As is frequently observed for d10 transition metal centers,39 the Ag–Br octahedra of 1-Tl display an axial compression, with two short terminal Ag–Br bonds (2.5665(1) Å) perpendicular to the plane of the sheets and four long bridging Ag–Br bonds (3.0576(1) Å and 3.1421(1) Å) parallel to the plane of the sheet (Fig. 1C, inset). This distortion is analogous to that observed in 1-Bi,20 though larger in magnitude (Table S3).

2.1.3. n = 2 A2CsAgTlBr7; A = PEA (2-TlPEA) or BA (2-TlBA). SCXRD reveals an n = 2 (001) perovskite structure for 2-TlPEA. Here, the inorganic slabs are two octahedral layers thick, with Cs cations filling the cuboctahedral cavities within the inorganic sheets and PEA cations separating the sheets (Fig. 1B). The Ag+ cations protrude outward from the plane of the inorganic sheet, forming a short bond with the terminal axial Br (2.6966(1) Å) and a long bond with the bridging axial Br (3.0502(1) Å) (Fig. 1B, inset), similar to the distortion of the Ag+ site observed in n = 2 (BA)2CsAgBiBr7 (2-Bi; Table S4).20 Although we could not obtain a high-quality SCXRD solution for 2-TlBA, powder X-ray diffraction (PXRD) data and elemental analysis indicate a structure similar to 2-TlPEA and 2-Bi (see ESI).
2.1.4. n = 1 quasi-1D (HIS)2AgTlBr8 (1′-Tl). We decreased the dimensionality of the inorganic lattice of 1-Tl by using the bulkier HIS cation to template the perovskite structure. SCXRD analysis afforded a structure similar to that of 1-Tl. However, likely due to the bulky imidazolium ring of HIS, the Ag+ and Tl3+ coordination environments are significantly distorted from octahedral symmetry, adopting a puckered shape where each B site forms five standard metal–bromide bonds and a sixth abnormally long metal–bromide contact (Fig. 1D, insets). These long metal–bromide contacts all point in the same direction and thus, the connectivity of the inorganic lattice resembles a series of 1D chains lying in a 2D plane (Fig. 1D). Here, the Ag–Br and Tl–Br bond lengths lying along the axis of these chains (3.0628 and 2.7005 Å, respectively) are comparable to the equatorial bond lengths found in 1-Tl. In contrast, the long Ag–Br and Tl–Br contacts (3.7870 and 3.3771 Å, respectively) that lie along the direction perpendicular to the chain axis represent 21% and 23% increases in bond length, respectively, relative to the longest equatorial bonds in 1-Tl, leading to the quasi-1D structure.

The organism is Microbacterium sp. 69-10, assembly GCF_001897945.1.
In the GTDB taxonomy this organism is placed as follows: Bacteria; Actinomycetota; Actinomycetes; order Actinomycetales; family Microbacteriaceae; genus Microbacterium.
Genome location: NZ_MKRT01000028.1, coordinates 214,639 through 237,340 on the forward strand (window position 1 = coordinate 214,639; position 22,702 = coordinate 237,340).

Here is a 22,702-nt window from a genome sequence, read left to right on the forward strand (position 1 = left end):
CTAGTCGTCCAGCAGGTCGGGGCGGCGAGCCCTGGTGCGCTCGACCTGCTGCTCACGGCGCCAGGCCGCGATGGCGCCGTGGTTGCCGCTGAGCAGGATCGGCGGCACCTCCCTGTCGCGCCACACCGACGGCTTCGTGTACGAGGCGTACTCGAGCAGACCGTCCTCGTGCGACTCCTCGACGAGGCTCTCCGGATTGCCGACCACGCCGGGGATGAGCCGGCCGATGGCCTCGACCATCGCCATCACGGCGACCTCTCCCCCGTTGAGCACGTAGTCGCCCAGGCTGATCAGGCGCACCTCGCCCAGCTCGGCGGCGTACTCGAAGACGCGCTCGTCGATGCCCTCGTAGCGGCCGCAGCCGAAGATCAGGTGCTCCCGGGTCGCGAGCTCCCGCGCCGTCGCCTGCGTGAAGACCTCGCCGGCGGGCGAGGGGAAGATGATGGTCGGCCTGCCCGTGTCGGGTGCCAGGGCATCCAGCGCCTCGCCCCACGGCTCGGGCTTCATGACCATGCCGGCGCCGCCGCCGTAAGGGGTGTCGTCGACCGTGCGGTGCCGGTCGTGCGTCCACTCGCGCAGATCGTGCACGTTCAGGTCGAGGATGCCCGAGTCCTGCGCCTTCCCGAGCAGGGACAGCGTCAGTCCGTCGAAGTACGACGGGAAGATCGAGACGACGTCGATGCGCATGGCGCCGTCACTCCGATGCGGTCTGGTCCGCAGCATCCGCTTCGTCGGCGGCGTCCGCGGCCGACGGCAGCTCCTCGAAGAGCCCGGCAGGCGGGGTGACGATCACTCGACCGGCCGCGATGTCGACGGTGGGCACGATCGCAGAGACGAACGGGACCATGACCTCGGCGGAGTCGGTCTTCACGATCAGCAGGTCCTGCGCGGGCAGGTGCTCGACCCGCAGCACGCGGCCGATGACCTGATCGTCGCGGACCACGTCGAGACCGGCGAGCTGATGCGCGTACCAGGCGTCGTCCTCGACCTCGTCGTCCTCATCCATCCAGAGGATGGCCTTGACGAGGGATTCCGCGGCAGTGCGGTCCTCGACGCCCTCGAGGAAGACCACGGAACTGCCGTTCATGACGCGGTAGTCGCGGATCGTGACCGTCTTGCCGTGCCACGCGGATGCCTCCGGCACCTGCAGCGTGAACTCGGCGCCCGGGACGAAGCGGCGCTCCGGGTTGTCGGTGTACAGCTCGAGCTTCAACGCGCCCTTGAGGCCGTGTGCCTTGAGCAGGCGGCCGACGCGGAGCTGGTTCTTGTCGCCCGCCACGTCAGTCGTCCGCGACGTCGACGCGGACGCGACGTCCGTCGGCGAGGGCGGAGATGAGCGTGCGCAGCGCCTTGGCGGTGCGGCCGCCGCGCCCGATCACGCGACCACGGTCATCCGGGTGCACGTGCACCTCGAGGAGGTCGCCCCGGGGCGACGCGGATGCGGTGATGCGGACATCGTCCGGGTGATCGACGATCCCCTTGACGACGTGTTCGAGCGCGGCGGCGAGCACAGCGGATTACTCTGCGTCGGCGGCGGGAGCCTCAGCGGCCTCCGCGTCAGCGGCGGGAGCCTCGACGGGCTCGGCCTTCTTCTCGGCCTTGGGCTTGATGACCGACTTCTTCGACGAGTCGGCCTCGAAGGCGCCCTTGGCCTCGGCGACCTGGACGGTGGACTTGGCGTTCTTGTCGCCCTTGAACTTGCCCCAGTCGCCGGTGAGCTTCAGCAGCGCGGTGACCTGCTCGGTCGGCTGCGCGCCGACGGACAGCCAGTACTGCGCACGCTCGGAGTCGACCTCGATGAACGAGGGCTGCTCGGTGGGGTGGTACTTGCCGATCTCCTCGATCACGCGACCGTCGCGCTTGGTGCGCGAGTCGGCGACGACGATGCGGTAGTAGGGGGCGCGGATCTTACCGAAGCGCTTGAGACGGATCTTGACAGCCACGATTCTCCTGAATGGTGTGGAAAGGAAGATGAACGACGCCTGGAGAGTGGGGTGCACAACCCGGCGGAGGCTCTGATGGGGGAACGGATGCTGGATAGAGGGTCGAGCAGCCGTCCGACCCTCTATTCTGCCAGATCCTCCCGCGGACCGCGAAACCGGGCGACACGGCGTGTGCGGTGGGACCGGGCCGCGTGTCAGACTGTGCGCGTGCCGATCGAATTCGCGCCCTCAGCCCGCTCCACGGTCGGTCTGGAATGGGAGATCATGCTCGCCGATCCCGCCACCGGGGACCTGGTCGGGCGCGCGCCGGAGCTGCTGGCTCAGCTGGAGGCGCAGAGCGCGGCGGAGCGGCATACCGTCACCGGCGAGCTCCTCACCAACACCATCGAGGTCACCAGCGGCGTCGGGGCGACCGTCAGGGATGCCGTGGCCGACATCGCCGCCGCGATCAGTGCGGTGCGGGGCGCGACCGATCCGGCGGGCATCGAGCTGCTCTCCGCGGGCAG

The quasi-1D connectivity in 1'-Tl induces an obvious optical effect evidenced by the substantial color difference between this material (red-orange, Fig. 1D) and 1-Tl (maroon, Fig. 1C). We quantify this difference using thin-film transmission spectra which reveal a substantial blueshift (ca. 220 meV) of the spectrum of 1′-Tl relative to that of 1-Tl (Fig. 2B). Additionally, band structure calculations point to decreased electronic dimensionality in 1′-Tl arising from its quasi-1D connectivity (section 2.4).


image file: d0sc01580f-f2.tif
Fig. 2 (A) Single-crystal X-ray diffraction structure of (3-BPA)4AgInBr8 (1-In). Dark red, white, brown, blue, and gray spheres represent In, Ag, Br, N, and C atoms, respectively. H and disordered atoms omitted for clarity. (B) Thin-film transmission spectra of 1-Tl (black), 1′-Tl (red), and 1-In (blue) with crystals of 1-Tl and 1-In pictured in the insets.